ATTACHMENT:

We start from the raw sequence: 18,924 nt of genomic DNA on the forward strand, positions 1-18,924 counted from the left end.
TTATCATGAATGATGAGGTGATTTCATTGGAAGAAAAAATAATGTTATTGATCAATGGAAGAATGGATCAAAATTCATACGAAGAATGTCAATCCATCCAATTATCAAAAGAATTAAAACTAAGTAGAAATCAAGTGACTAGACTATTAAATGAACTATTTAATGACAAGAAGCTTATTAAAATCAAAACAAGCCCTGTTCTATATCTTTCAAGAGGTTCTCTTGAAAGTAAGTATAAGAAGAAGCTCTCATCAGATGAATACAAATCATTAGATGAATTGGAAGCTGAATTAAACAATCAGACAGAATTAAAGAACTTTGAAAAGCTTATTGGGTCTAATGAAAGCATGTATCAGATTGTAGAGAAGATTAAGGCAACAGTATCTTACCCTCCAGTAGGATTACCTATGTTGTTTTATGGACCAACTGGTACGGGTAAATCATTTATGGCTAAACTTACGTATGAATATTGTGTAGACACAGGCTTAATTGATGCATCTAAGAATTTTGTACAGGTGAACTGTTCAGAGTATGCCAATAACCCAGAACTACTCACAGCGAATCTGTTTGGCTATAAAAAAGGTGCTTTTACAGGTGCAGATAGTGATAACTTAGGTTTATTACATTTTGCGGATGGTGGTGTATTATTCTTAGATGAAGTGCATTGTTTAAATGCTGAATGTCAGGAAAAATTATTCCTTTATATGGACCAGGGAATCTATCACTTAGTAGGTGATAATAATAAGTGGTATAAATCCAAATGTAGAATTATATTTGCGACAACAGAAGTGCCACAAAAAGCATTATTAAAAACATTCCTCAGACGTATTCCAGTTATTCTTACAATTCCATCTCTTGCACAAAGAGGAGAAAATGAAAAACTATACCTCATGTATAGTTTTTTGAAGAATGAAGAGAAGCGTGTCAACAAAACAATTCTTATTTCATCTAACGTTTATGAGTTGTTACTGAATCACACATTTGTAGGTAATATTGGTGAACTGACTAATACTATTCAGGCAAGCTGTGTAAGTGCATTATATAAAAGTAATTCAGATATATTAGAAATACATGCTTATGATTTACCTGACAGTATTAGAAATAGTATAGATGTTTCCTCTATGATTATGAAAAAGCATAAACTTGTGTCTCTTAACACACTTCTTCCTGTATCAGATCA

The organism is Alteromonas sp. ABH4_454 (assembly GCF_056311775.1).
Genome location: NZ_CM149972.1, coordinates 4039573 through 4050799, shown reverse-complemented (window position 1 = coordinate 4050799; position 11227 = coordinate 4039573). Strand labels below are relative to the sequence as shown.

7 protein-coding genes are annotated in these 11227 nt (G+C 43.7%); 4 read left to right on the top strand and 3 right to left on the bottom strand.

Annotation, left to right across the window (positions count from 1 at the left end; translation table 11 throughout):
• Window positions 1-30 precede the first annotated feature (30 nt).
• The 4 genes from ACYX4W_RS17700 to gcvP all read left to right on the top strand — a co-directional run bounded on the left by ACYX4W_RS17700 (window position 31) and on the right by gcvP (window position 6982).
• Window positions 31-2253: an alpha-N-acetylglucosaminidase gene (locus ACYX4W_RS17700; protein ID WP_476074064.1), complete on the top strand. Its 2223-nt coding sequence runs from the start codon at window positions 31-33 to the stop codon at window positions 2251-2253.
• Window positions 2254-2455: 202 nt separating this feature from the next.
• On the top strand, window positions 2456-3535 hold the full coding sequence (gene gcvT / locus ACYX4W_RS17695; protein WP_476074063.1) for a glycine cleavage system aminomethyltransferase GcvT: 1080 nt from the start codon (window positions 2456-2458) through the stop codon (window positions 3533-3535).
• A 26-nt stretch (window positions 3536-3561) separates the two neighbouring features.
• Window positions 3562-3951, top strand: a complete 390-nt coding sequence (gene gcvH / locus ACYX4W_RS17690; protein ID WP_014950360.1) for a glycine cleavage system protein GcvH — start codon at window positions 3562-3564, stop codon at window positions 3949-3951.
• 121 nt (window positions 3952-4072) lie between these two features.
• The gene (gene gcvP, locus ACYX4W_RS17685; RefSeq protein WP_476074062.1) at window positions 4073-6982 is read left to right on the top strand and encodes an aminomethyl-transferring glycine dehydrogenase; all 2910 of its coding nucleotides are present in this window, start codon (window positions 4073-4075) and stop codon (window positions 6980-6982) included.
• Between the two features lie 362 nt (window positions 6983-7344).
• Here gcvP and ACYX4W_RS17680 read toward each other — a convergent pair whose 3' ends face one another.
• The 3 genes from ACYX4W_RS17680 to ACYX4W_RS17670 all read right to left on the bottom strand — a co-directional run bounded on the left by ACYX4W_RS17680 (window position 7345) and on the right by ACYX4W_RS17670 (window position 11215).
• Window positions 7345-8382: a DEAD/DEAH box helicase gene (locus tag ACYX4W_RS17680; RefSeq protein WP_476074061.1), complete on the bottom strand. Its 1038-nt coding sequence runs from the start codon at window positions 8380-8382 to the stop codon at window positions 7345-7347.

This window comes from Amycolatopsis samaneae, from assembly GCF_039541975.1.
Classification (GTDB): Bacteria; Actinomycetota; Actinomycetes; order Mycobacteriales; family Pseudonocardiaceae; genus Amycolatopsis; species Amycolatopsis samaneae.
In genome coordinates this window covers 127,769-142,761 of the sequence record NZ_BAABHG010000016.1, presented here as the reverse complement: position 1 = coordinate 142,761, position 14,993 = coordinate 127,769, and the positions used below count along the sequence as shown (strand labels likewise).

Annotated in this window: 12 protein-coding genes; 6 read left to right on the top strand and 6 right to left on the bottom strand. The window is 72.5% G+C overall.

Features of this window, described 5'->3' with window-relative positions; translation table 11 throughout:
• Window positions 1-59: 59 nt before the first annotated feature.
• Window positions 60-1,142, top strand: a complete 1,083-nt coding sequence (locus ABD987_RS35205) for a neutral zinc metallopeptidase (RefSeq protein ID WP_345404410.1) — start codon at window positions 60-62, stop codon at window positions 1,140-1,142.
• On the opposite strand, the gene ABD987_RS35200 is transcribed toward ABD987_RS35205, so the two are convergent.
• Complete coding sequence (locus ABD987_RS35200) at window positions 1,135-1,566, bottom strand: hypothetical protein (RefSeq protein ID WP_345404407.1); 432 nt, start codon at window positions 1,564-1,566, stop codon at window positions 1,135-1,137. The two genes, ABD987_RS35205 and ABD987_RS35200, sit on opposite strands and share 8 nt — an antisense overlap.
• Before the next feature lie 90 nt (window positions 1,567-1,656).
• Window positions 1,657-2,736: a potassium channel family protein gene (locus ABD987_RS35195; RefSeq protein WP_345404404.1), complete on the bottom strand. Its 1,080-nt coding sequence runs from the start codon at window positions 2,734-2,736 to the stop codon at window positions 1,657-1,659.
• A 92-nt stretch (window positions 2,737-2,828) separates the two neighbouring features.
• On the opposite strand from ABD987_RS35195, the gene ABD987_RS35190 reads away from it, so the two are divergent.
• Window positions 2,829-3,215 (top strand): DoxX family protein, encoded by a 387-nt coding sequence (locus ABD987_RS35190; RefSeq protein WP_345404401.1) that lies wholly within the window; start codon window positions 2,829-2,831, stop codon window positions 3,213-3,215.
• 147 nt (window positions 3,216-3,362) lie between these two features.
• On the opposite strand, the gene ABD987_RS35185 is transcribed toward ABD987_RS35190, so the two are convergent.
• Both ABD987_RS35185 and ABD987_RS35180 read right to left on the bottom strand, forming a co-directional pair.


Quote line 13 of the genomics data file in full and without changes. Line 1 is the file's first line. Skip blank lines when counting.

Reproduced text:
• Window positions 3562-3951, top strand: a complete 390-nt coding sequence (gene gcvH / locus ACYX4W_RS17690; protein ID WP_014950360.1) for a glycine cleavage system protein GcvH — start codon at window positions 3562-3564, stop codon at window positions 3949-3951.